Authors spend a lot of time and effort to get others excited about their books.  They speak before groups, promote themselves to the news media, and live on social media.  But what exactly is it that you say or do that draws people to you and clearly defines why you are someone to be flowered with attention?

I guess what I am asking you is this:  What is your brand, your core message, your voice, your image, your area of expertise, your essence?

Ok, now answer that in a 20-second elevator speech or even better, a one-sentence tagline.

You need a mantra, one that defines you and inspires others.  But it can’t be bland or fill-in-the-blanks generic.  If your tagline or mantra sound like that of everyone else you will not stick out, be memorable, or even alluring.  You will blend in with the trees and be lost in a forest of competing voices.

Start by listing  -- in no particular order -- with no fancy verbiage attached, all of the things you’ve accomplished.  First look at what you have done as it relates to what your book is about and your perceived area of expertise.  Next, think about your qualifications for penning this book.  Exactly what authenticates you as an authority?  Lastly, think of interesting parts of your personal life, some of which might fit well with your brand recipe.  Maybe you have an interesting hobby or do something unusual outside of your professional life that people would want to cling to.

Your tagline or mantra needs to sound good.  It lifts you and others up.  It distinguishes you from the pack.  It’s your moment to influence and impact others in an empowering way.  This is your chance to shape how people view you.  Give them optimism, success, humor, intelligence, and power. You want to sound professional and personable, accomplished but relatable, innovative but grounded.

So who gets to hear your branded message?  Everyone.

How?  Every time you speak, brand yourself. Put it on your letterhead, website, business card, email signature, social media profile, and everything that you do.  Express it in your clothes and accessories.  Let it be seen in your visual – videos, photos, illustrations.  Let it be apparent in your choice of words, your voice, and your body language.  Always be you and let others know just who you are.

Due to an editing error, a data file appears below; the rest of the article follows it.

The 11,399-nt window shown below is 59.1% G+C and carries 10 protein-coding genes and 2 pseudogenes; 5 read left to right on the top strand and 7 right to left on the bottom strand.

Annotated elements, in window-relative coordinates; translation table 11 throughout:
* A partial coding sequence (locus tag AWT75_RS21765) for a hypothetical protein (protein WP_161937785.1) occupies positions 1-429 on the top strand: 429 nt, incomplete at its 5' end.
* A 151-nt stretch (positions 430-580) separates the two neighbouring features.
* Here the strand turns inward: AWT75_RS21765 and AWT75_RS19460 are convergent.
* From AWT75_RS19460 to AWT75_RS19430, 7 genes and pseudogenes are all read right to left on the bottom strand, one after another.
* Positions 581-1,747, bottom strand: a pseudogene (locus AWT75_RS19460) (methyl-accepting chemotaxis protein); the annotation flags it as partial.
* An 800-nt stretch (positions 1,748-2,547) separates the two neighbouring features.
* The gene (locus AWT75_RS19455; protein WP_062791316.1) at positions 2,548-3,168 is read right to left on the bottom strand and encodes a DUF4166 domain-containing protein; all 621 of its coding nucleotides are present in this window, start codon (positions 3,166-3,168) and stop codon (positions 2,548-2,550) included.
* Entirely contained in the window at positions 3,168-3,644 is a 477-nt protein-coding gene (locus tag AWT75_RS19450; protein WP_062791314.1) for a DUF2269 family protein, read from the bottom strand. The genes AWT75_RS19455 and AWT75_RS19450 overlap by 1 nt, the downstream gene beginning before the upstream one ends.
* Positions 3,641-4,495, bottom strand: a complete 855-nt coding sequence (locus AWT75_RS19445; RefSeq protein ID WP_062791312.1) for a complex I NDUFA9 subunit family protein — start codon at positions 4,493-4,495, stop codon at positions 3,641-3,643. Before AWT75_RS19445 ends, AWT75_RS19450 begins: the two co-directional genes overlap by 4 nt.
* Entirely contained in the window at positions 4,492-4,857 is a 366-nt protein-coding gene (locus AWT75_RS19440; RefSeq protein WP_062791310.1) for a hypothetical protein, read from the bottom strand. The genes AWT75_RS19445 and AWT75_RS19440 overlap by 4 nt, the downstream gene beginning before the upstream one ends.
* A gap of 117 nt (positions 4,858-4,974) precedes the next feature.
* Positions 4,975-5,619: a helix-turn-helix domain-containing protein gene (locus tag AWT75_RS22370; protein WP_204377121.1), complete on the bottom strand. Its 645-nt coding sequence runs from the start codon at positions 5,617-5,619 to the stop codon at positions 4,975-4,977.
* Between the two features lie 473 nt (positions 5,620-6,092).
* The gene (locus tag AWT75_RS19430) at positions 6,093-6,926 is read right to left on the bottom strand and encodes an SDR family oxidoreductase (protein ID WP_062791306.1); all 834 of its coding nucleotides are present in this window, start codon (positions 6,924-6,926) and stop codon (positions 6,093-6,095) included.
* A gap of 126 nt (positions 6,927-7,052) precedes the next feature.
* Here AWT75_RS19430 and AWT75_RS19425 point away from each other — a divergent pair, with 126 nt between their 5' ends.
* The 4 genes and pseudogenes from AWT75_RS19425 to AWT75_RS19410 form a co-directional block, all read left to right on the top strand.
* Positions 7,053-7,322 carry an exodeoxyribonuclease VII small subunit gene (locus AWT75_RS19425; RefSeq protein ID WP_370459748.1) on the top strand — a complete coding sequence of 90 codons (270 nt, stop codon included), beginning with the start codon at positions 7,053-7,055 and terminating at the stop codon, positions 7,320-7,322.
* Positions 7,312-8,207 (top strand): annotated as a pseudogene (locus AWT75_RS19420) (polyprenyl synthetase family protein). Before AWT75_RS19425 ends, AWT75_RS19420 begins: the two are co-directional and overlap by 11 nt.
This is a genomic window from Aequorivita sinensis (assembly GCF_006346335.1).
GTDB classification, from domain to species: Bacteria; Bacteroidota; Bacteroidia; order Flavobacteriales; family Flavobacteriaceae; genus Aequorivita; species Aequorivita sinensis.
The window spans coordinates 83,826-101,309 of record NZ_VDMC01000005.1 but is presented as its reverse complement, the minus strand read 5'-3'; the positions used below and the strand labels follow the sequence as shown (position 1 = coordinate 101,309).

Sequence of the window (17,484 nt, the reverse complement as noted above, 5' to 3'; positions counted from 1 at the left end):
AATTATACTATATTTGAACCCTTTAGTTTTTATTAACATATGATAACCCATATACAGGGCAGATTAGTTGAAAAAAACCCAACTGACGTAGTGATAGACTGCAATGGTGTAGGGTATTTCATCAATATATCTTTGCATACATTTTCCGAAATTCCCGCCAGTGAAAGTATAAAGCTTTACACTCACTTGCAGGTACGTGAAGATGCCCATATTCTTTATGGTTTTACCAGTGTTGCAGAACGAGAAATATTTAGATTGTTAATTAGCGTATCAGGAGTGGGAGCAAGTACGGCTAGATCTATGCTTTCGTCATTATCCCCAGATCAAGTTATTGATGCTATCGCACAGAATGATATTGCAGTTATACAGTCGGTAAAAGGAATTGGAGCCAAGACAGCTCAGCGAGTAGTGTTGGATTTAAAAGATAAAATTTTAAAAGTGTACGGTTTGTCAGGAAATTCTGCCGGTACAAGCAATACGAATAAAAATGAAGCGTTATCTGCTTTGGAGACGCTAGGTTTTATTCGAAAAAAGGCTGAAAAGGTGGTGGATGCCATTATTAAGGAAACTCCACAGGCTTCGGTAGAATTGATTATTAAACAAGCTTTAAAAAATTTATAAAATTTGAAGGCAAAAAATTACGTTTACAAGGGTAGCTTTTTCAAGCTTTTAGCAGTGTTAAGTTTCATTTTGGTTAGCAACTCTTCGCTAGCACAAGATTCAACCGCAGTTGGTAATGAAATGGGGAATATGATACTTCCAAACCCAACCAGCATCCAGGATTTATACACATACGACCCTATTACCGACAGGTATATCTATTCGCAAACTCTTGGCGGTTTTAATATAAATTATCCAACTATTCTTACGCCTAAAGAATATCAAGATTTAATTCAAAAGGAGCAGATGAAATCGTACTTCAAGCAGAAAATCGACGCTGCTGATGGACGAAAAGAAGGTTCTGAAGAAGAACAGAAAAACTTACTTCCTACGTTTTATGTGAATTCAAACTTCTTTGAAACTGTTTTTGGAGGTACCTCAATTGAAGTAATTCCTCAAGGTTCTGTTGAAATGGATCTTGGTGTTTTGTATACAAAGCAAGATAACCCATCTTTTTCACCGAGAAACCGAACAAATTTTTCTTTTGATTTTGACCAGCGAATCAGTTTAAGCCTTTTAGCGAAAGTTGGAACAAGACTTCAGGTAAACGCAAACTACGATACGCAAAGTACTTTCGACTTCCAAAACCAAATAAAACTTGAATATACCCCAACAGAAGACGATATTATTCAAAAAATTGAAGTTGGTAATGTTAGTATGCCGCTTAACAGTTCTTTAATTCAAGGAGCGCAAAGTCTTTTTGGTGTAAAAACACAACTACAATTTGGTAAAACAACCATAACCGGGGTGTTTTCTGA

Oh, and one more thing:  believe what you are saying.  If this message doesn’t sound legitimate, feel pure, or truly represent your ideas, values, skills, and experiences, don’t use it.  Toss it or tweak it, but make sure what you come up with is not only effective and believable but reflective of your truth.

In publishing, there are a million brands running loose, each one reflecting an author’s accomplishments and hopes, each one with insecurities and fears propping it up.  Discover who you really are and then tell everyone.  Don’t just brand yourself – be a brand that represents who you really are.


“What is originality?  Undetected plagiarism.”
--William Ralph Inge

“Everything that needs to be said has already been said.  But, since no one was listening, everything must be said again.”
--Andre Gide, Fresh writer

“Those who do not want to imitate anything, produce nothing.”
--Salvador Dali


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Brian Feinblum’s insightful views, provocative opinions, and interesting ideas expressed in this terrific blog are his alone and not that of his employer or anyone else. You can – and should -- follow him on Twitter @theprexpert and email him at brianfeinblum@gmail.com. He feels much more important when discussed in the third-person. This is copyrighted by BookMarketingBuzzBlog ©2019. Born and raised in Brooklyn, he now resides in Westchester. His writings are often featured in The Writer and IBPA’s Independent.  This was named one of the best book marketing blogs by Book Baby http://blog.bookbaby.com/2013/09/the-best-book-marketing-blogs and recognized by Feedspot in 2018 as one of the top book marketing blogs. Also named by WinningWriters.com as a "best resource.” He recently hosted a panel on book publicity for Book Expo America.